When it comes to index trading, making mistakes and partaking in your learning journey is a part of the whole package. Regardless of whether you’re an investor or a trader, both parties are often guilty of making the same, easily avoidable mistakes that lead to unnecessary risks.

Below, we have compiled a list of six essential mistakes and how you can avoid them.

1. Not Doing Extensive Research

Never step into index trading based solely on a ‘tip’ or a gut feeling. While these do often yield results, it is essential to conduct extensive market research and study all the trends before you take the plunge. Any tip you receive should be backed by clear evidence and a thorough understanding of how the market works.

Make sure you study the volatility of that specific market. Find out if it’s an exchange or an over-the-counter deal. All of these components will help you determine whether it’s worth committing yourself to that market.

2. Trading Without a Solid Plan

You will never find an experienced trader making investments without having a clearly defined plan. They map out their exact points for entering and exits, how much capital they plan to invest, and even the maximum amount of loss they’re willing to bear.

When it comes to novice traders, they often struggle to develop solid plans for their investment. Doing your research beforehand will help you out with this. Moreover, it would be best if you always tried to stick to your plan even when you’re tempted to reverse your course after a bad market day. Sticking to your blueprints will help you find a stable and secure way into index trading without getting caught off guard by unexpected losses.

3. Failing to Cut Your Losses

It can be tempting to le losing trades run on in hopes of a market turn. Unfortunately, this practice often does more damage than good for an investor. Failing to cut your losses can be a grave error and further damage your chances of earning profits elsewhere.

This is mainly applicable to short-term trading since it runs on quick market actions. Trying to ride out a slump rarely ever works since all the active positions will be closed off as the trading day ends anyways.

4. Over-diversifying Too Quickly

It’s a fact that diversifying your trading portfolio can help you minimize loss if one of your asset’s value decreases. However, over-diversifying within a short period of time is a common rookie mistake that will leave you with more than you can chew.

Diversification does offer you a higher potential for returns, but it also requires a lot more work. You will need to keep an eye on the news and current events constantly. There will be more tracking to do, and this extra work is often not worth the reward. This is especially true if you’re starting out with index trading.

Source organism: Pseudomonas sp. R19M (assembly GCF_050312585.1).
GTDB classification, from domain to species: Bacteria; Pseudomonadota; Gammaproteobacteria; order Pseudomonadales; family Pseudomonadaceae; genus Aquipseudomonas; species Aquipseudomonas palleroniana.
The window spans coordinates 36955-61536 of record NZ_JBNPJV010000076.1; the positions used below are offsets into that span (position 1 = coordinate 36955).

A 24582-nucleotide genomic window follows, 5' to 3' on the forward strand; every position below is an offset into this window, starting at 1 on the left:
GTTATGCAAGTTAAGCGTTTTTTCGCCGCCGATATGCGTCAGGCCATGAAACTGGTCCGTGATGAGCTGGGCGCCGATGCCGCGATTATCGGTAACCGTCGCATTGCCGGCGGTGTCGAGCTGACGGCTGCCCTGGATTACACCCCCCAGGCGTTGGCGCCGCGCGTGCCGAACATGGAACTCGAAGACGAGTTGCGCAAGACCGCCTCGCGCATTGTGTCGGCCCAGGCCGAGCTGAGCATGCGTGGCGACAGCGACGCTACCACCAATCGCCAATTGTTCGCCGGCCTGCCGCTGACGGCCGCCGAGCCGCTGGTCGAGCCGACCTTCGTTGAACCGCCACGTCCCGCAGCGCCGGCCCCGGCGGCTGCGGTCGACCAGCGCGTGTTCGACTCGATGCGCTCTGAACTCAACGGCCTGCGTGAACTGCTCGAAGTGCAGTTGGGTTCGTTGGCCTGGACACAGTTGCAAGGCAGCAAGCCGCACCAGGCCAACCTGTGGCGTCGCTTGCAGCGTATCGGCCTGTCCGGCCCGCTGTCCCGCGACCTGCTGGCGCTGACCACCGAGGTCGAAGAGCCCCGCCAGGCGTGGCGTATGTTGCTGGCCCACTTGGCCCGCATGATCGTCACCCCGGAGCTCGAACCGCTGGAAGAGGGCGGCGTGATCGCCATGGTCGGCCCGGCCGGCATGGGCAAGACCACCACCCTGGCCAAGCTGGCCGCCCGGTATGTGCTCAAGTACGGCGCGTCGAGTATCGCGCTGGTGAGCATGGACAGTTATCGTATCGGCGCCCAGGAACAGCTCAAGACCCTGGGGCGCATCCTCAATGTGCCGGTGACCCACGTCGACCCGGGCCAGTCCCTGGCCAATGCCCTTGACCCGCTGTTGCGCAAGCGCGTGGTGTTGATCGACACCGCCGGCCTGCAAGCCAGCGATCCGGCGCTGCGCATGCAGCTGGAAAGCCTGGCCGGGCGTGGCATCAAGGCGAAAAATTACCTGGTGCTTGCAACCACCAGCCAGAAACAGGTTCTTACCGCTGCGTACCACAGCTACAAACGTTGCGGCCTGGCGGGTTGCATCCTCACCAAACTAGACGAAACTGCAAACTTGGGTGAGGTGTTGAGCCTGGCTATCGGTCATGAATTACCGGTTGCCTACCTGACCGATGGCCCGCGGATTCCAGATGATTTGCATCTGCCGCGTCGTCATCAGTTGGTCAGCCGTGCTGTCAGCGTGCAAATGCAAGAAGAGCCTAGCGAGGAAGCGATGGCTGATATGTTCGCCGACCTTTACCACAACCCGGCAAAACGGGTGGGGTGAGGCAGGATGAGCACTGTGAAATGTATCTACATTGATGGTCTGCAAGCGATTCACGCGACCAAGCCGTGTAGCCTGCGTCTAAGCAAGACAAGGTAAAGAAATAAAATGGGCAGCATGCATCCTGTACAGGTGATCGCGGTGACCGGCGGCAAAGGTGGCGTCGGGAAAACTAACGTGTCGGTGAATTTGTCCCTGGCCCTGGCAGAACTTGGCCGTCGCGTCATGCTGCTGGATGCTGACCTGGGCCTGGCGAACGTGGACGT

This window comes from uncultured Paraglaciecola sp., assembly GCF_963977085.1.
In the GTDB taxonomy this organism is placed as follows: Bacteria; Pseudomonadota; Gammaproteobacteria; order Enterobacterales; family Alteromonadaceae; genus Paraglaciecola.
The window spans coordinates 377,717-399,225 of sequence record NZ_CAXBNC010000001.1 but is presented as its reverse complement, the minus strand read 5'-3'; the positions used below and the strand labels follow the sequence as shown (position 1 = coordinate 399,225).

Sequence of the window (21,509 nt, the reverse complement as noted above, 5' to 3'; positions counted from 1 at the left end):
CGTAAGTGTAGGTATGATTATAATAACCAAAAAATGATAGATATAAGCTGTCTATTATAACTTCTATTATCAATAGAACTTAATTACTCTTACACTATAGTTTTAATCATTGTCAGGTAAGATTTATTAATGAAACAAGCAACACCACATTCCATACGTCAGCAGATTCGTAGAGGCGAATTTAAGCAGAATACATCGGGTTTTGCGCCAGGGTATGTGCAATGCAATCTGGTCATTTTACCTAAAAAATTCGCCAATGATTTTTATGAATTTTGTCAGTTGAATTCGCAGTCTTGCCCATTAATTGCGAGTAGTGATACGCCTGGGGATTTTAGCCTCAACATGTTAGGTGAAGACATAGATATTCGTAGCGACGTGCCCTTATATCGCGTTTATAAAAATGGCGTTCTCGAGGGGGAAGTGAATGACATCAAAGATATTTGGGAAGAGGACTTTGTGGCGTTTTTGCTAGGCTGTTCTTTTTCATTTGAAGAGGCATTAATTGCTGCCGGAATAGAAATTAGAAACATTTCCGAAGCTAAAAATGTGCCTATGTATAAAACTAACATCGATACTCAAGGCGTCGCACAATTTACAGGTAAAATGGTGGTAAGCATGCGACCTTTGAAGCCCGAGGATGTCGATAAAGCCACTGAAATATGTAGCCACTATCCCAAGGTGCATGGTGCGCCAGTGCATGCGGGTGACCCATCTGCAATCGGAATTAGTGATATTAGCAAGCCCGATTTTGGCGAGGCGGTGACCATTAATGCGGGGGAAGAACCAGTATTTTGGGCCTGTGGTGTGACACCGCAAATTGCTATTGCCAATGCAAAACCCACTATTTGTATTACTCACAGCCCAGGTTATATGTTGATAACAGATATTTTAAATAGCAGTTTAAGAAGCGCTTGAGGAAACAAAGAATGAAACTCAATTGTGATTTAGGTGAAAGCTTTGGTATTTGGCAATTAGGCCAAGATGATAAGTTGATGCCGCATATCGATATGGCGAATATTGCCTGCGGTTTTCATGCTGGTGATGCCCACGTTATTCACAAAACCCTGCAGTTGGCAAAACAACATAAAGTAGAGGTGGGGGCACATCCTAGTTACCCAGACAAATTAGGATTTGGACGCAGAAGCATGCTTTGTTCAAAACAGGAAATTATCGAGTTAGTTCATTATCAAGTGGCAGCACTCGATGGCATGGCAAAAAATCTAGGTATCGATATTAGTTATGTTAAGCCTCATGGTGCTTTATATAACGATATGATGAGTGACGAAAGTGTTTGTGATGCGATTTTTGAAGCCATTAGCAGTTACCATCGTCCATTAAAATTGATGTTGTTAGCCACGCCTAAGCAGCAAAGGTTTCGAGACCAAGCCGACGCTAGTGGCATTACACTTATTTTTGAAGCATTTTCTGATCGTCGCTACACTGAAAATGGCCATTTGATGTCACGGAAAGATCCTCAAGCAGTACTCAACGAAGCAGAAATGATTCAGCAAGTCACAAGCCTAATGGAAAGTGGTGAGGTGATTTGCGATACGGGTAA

A better alternative is to consider ASX SPI futures. They allow you exposure to Australia’s highest performing companies without you needing to buy or sell shares on multiple companies in the index.

5. Losing Sight of Risk Aversion

Risk tolerance is an essential part of index trading. Since every form of investment return comes with its own shares of possible risk, you need to be prepared beforehand. Unseasoned investors often struggle with the volatility of the stock market, the constant ups and downs leading to stress and anxiety. Additionally, some people prefer a steady, reliable income with low risk. These people are better off investing in ASX 20 or blue-chip stocks of well-established companies.

6. Forgetting the Five Year Rule

The 5-year rule should always be at the forefront of your mind when index trading. It advises you not to invest money you’ll need within the next five years for a large purchase. This could be a mortgage plan or even your dream car. Whatever the upcoming expense is, remember not to invest money that you know you’ll be needing soon.

Long-term investing has always had the edge over short-term investing. This is because the market is subject to highs and lows, with numerous global events leading to significant changes. Long-term investing allows you to balance out your loses and gains, ensuring you end up on top when you finally do collect your returns.

At the End

Index trading can open doors to benefiting from large gains and equally-sized losses too. With endless pieces of advice available on various investment forums, novice investors often rely on other people’s tips when making their plans. This may serve you well, but remember that there is always a chance of coming across misleading advice or faulty tips. The smartest plan of action would be to use these investment forums as a starting point and then conduct your own research before entering the market. All the best!